Analysis: If you're moving to Linux, CodeWeaver's CrossOver Office lets you take many of your favorite Windows programs with you.
The wonderfully useful dsniff utility makes snooping on switched segments rather easy. As with all tools, it can be used for good or ill. It's a great addition to the network administrator's toolbox, and it can also be used for difficult-to-detect unauthorized snooping.
It's easy to lose track of what's going on with Linux. That's due in part to the almost total lack of marketing hype. The kernel crew, led by Linus Torvalds, just keeps working away quietly in the background. Red Hat and Novell keep racking up strong revenue gains but don't spend much on advertising. And the big tech players, such as IBM, HP, and Dell, would actually prefer it if customers bought their proprietary and higher-margin products.
[Ed: Those penguinistas will sneak up on you if you're not careful! - dcparris]
Linux kernel 2.6.14 is out, the fourth major kernel version of 2005, and chock full of improvements, including driver updates, new virtual filesystems and wireless connectivity improvements.
Various studies on the total cost of ownership (TCO) of Windows versus Linux have arrived at vastly different conclusions. How is this possible? The short answer is that if you are abstract enough with your goals and methodology, are selective with the costs that you include, and ask the right questions, then you can arrive at any conclusion you want.
[Ed. Maria asks some astute questions here. As Microsoft ramps up its "Get the Facts" campaign this week, more articles like this will hopefully get on the wires. -tadelste]
Related Story: Linux News Questions Microsoft's Need for a "Get the Facts" campaign?
Nokia announced that it has started deliveries of the first device in its new Internet Tablet product category, the Nokia 770. The sleek, pocket sized device is Nokia's first Linux -based terminal product and is dedicated to convenient Internet browsing and email communications over Wi-Fi.
'We recognise that more and more people are using Firefox, so it's something we want to support,' says one high-street bank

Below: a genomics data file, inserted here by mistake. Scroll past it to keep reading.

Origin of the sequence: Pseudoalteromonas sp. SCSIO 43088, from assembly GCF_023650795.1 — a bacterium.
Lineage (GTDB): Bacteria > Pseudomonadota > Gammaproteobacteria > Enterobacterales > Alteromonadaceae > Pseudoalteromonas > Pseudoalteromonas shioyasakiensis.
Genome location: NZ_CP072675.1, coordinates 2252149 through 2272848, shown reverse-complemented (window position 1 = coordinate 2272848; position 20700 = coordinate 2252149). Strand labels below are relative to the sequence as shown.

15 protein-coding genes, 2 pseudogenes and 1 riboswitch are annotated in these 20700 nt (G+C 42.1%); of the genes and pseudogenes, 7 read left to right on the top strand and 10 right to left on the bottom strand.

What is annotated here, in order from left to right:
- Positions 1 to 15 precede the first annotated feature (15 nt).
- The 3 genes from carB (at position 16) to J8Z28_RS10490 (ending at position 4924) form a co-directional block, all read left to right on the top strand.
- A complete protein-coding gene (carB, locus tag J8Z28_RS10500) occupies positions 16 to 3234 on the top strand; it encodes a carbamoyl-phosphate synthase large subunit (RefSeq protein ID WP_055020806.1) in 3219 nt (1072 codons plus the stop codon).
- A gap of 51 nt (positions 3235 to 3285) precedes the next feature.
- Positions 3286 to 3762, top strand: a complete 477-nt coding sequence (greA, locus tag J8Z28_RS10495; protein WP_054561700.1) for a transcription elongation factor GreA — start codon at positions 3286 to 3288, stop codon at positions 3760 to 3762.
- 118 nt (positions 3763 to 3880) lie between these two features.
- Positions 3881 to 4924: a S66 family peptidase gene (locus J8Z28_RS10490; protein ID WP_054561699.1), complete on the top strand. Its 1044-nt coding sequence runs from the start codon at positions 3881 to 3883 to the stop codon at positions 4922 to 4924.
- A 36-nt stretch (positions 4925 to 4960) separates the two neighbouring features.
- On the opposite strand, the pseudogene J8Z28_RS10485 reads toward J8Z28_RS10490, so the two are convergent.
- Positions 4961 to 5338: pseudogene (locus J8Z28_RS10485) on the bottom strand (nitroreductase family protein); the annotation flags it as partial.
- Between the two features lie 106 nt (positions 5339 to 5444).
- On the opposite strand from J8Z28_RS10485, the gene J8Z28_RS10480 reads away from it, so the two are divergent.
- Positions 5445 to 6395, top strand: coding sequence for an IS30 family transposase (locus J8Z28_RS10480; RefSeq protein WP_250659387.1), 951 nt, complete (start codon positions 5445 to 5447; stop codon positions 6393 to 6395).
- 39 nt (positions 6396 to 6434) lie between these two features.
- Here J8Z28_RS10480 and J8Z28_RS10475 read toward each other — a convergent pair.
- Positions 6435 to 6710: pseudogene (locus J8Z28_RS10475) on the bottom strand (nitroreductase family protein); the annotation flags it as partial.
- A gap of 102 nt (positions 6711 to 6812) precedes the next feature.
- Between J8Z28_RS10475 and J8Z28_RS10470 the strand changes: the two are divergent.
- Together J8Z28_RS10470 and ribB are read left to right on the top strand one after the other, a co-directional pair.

Two large financial companies in the UK have pledged to try to make their Web sites compatible with Mozilla's Firefox, a week after it celebrated its first birthda
In a recent blog, we outlined a brief history of Google's refusal to port their most popular desktop software to Linux. Since then, the staff of Lobby4linux has made several attempts to contact Google. Snail mail, email, telephonically...to no avail. Maybe they will respond to this.
As a result of articles referring to the threat of Worms and Viruses attacking Linux systems, many new Linux users are in a panic. They are running around wildly, weaping to their mothers for help... or maybe not? I find very few new users who are either panic stricken regarding worms & viruses or for that matter even concerned. The few beginners who've asked me about the need and options tend to be curious rather than consumed by FUD related materials.
To help them out and calm any panic stricken nerves, I've completed a brief, encouraging and straightup list for protecting your Linux home system. Obviously, if you're using a Linux server in a business environment you'll need to go beyond some of these tips.
By the end of this tutorial, you will be comfortable using commands on a Linux system
. The tutorial is organized according to the specific objectives of the LPI exam for this topic. If you're studying for certification -- or simply building a solid foundation in Linux systems administration -- you will be ready to proceed to the next tutorial in this series.